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Snack and dessert wagons are among the creative touches at Harvest

With all due respect, the staff at Harvest could learn a lot from dim sum ladies.

Harvest, Bellagio’s relatively new farm-to-table restaurant from longtime resort chef Roy Ellamar, has snack and dessert wagons, or carts, that travel from table to table, sort of like those in a dim sum place. As in those places, each table has a card that lists everything and gives the servers a place to mark what you’ve taken.

I know of only a handful of other local restaurants that have carts, whether they be dessert, beverage or whatever, so you think it would be presented with a flourish: “Here’s this, here’s that, ta-da!” But that wasn’t the case. When the staff member wheeled the cart up, it wasn’t close enough for us to see what was on it, so we just picked off the card, he served it and left, repeating the process at other tables.

Talk about hiding your light under a bushel. Ellamar has announced guest chefs for the snack cart, and if I were one of them, I’d want much more of a show than what’s going on now.

Our server did a better job with the dessert cart. After she wheeled it up she pointed to each thing in turn so we could decide by looking, not reading. And we were happy with our choices ($10 for three), a little berry tart, a chocolate-moussy dessert and a cup of creme brulee perfectly balanced between brittle sugar crust and rich eggy custard.

And OK, while I’m picking nits, here’s another one. Harvest is, as the name implies, a farm-to-table type of restaurant that serves food that’s as local as possible, considering we live in a big desert. So how come they ask you about bottled water first? Doesn’t farm-to-table apply to water, too?

But I don’t really mean to pick, because everything we had at Harvest was very well prepared and we liked the spare, streamlined interior that manages to split the difference between natural and contemporary with rock forming most of the walls, herbs in pots on the tables and the huge, four-sided, glass-enclosed kitchen.

The roasted half chicken, for example ($34). I’ve kind of had a secret favorite roast chicken in town, and this one blew that one right out of the oven. From a California source, it had been brined in local ale and smoked in-house, resulting in a crisp, deeply flavored skin and irresistibly moist meat.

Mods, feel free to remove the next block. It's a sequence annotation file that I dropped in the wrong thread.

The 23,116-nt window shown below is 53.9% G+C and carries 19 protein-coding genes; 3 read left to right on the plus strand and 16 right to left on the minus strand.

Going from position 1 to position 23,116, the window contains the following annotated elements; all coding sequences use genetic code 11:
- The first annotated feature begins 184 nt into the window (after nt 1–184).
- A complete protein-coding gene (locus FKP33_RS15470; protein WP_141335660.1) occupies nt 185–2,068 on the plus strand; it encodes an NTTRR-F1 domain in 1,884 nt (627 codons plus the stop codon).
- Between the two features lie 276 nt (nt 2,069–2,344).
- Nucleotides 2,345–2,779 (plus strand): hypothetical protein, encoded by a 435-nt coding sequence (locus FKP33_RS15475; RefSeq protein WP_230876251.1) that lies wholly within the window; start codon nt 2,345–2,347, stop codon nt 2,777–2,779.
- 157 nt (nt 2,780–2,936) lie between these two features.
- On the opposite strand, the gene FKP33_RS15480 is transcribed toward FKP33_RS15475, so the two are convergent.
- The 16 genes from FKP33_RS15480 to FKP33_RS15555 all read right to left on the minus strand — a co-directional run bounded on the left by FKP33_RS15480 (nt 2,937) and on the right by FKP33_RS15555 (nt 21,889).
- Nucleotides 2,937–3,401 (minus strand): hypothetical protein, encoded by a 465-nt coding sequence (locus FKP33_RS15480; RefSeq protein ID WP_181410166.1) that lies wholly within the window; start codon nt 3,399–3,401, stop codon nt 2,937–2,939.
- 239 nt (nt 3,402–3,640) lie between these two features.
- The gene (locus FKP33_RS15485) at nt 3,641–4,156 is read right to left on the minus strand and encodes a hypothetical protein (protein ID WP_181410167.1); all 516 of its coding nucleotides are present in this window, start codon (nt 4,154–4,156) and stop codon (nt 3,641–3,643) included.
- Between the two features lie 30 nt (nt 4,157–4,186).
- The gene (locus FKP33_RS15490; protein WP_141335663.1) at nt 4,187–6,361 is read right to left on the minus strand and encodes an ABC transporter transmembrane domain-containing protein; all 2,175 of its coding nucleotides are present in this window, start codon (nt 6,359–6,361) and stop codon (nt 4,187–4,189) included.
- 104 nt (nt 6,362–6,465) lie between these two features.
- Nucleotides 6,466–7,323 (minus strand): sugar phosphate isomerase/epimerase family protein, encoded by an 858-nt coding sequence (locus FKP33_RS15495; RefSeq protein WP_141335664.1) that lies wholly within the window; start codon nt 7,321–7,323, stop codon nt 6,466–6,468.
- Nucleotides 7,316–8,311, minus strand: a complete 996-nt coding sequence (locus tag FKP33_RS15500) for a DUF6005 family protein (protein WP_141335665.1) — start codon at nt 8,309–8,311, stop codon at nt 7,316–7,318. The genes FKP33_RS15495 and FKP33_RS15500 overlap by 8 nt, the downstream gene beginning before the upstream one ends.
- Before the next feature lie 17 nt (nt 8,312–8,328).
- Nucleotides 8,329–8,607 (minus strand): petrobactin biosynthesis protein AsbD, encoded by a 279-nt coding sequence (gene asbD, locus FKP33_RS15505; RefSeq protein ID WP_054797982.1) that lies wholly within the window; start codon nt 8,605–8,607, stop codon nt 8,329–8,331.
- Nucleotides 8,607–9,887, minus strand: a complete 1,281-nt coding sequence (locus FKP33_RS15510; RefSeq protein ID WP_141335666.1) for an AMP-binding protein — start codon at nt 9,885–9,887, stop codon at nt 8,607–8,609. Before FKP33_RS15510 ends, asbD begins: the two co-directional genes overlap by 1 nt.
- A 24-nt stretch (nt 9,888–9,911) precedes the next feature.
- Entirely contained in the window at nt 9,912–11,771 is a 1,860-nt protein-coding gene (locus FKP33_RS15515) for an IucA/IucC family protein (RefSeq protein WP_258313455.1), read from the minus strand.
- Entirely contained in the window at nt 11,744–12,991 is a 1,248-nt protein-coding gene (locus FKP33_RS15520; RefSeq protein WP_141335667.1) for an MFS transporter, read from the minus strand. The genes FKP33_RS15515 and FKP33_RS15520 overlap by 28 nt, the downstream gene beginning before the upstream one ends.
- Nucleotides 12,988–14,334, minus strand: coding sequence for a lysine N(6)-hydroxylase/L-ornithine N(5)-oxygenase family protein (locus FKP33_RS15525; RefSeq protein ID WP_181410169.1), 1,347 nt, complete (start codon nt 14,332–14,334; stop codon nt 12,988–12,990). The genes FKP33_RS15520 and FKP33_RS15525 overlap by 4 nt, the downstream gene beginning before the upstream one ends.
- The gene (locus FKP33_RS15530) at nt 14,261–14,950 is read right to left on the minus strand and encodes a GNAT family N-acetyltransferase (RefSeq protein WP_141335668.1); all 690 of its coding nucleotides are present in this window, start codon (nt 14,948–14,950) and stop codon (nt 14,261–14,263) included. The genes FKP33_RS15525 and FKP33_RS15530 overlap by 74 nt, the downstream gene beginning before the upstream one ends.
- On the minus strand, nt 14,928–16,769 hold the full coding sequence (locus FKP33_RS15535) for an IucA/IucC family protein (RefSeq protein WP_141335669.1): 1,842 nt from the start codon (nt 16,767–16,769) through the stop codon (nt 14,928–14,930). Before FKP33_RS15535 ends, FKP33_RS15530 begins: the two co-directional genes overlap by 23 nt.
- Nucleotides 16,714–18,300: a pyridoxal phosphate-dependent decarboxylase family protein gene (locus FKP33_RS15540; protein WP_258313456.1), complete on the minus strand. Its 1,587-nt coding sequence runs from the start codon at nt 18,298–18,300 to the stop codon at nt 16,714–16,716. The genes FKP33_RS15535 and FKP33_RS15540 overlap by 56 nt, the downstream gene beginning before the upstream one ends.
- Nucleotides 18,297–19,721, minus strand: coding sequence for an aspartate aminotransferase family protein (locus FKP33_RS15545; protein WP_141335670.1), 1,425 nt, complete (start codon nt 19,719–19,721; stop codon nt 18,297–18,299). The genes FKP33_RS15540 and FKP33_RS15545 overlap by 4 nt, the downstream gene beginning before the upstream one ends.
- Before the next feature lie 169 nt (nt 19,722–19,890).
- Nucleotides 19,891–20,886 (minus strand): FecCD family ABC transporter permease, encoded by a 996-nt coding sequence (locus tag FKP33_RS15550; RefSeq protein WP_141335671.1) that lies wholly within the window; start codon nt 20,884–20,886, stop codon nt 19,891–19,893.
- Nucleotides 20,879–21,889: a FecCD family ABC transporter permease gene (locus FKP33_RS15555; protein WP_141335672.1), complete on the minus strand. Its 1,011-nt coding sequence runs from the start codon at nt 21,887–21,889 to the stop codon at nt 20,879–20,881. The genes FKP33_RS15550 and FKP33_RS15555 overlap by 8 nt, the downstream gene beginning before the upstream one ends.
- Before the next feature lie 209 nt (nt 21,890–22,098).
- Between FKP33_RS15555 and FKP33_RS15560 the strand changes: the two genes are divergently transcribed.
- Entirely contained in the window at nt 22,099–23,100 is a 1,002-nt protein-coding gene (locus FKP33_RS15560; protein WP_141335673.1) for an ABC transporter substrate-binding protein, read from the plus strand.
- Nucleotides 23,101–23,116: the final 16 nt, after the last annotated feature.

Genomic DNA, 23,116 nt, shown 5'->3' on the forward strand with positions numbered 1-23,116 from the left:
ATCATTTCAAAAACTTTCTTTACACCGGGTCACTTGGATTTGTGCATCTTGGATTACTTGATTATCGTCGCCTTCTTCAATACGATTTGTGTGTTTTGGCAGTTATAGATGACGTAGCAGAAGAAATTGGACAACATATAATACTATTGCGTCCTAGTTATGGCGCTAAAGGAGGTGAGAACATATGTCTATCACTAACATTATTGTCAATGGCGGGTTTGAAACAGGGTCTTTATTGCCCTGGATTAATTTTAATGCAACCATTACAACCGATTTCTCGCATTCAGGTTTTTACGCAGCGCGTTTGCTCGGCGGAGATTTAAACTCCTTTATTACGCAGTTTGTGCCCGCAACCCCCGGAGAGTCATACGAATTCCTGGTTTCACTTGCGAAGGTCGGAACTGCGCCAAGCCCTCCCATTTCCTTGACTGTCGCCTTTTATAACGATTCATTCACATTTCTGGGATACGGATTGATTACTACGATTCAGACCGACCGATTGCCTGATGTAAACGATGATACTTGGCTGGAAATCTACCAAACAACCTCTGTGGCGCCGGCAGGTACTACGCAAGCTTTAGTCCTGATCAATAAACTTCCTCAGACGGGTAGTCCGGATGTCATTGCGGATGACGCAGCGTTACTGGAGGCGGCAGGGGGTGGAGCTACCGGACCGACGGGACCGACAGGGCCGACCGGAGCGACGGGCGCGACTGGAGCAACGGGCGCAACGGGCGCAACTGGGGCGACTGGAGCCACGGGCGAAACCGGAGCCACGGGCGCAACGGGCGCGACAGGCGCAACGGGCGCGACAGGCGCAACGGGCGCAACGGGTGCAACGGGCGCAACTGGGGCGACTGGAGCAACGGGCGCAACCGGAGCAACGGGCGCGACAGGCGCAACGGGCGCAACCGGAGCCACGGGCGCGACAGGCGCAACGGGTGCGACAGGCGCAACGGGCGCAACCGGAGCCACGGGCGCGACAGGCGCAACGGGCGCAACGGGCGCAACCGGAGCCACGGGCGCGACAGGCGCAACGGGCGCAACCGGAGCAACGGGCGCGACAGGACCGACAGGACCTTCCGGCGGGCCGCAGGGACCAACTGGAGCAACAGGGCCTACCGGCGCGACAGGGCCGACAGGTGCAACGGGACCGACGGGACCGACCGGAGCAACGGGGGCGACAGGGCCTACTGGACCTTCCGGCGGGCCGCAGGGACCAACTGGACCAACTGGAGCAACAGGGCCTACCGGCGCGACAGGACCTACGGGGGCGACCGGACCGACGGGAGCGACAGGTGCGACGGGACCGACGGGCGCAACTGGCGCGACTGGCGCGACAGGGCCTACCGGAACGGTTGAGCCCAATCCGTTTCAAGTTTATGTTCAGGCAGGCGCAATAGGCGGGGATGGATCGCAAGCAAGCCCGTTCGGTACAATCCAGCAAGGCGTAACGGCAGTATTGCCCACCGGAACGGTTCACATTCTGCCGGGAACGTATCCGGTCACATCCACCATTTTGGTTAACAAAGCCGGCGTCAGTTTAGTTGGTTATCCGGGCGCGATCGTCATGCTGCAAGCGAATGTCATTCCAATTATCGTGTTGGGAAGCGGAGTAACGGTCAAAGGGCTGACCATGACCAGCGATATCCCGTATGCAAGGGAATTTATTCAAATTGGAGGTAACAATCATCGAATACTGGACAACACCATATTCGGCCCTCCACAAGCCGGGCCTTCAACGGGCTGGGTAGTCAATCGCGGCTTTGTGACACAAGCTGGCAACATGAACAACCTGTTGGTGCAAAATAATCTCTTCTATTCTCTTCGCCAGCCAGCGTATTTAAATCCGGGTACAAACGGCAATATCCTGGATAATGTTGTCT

We ordered the spring pasta garganelli ($21) because it was billed as containing local tomatoes, and they were very nice, grape-sized, sweet and tender. There also were tiny nubs of squash, sections of crisp, skinny asparagus, broccolini and an assortment of greens in which I thought I could detect the bitter austerity of arugula and the subtle anise of fennel, along with a shot of lemon.

A salad of mozzarella and tomatoes ($14) was billed as having hand-pulled cheese and the texture was suitably nice and chewy, the exterior lightly coated with oil and herbs. With it was a big pile of lightly dressed fresh arugula from Sandy Valley with a few sprigs of Thai basil.

And you probably want to know what we ordered from the snack wagon, right? It was billed as “charred eggplant” ($8), and if we had seen it we probably would’ve gone with something else because we didn’t expect a puree, although it was tasty enough. The cumin-seed-flecked papadum crackers on the side made for a nice combination, but not quite as nice as the cucumber-yogurt spread served with the breadsticks and lavosh before dinner.

Our server was a gem, and her team supported her well, refilling water classes promptly and not clearing plates too promptly, which is one of my pet peeves. All in all, it was a comfortable, pleasing experience with excellent food.

But this is Las Vegas, guys. Let’s go for the flourish.

Las Vegas Review-Journal restaurant reviews are done anonymously at Review-Journal expense. Email Heidi Knapp Rinella at hrinella@reviewjournal.com. Find more of her stories at www.reviewjournal.com, and follow @HKRinella on Twitter.

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